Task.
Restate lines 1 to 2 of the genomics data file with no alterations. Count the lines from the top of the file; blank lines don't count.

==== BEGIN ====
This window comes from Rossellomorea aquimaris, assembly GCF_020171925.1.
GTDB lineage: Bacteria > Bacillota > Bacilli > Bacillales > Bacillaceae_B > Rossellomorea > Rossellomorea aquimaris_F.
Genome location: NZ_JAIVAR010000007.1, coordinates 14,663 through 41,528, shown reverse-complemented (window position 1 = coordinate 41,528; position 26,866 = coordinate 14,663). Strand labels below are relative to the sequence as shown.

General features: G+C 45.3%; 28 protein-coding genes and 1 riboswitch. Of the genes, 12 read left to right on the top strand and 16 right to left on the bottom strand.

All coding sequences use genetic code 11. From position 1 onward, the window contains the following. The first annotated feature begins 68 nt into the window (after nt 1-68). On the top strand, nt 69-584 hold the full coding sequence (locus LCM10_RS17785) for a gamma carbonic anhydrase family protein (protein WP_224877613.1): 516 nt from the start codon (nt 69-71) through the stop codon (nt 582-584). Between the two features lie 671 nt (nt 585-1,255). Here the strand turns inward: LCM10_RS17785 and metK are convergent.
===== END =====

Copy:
This window comes from Rossellomorea aquimaris, assembly GCF_020171925.1.
GTDB lineage: Bacteria > Bacillota > Bacilli > Bacillales > Bacillaceae_B > Rossellomorea > Rossellomorea aquimaris_F.